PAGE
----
Cognitive change after DBS in refractory epilepsy: A randomized‐controlled trial



Deep brain stimulation of the anterior thalamic nucleus (ANT-DBS) reduces seizure frequency in patients with refractory epilepsy. There are, however, few studies on treatment-related changes in cognitive functions. The main objective of this study was to investigate cognitive changes in patients receiving ANT-DBS. We also explored whether possible effects were related to stimulation duration and whether change in seizure frequency was associated with cognitive changes.

Materials and methods

Bilateral ANT electrodes were implanted in 18 patients with refractory epilepsy, aged 18–52 years. Immediately after implantation, patients were randomized to stimulation ON (n = 8) or OFF (n = 10) for the first 6 months (blinded phase). During the following 6-month open phase, both groups received stimulation. Neuropsychological assessments were conducted before implantation (T1), at the end of the blinded period (T2), and 1 year after implantation (T3).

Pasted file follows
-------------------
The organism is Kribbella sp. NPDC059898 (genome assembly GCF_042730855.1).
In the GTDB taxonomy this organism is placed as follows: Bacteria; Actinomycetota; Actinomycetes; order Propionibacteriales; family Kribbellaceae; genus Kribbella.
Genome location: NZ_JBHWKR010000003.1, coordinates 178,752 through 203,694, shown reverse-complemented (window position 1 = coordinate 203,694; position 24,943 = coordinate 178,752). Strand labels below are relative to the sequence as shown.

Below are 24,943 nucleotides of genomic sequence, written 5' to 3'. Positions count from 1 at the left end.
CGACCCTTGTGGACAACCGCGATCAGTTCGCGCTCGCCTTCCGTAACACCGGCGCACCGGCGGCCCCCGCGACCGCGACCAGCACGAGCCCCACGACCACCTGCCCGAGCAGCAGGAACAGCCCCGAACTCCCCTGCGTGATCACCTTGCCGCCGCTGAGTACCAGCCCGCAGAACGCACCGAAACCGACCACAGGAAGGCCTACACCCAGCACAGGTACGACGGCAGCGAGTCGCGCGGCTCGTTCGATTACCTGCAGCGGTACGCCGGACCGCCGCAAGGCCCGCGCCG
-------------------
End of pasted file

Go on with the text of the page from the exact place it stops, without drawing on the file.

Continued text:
Groupwise comparisons across the three time points revealed changes in performance in two of 22 cognitive test scores: motor speed and sustained attention. We found no significant group differences in cognitive change from T1 to T2. Patients reported fewer symptoms of executive dysfunction after 12 months of stimulation. Patients showing significant improvement in seizure frequency had better performance in a measure of verbal learning.


Our results indicate that ANT-DBS has very limited effects on cognitive functioning, as measured by formal tests after 6- or 12-month stimulation. ANT-DBS may have a positive influence on executive function. Our findings provide limited support for an association between change in seizure frequency and cognitive functioning.

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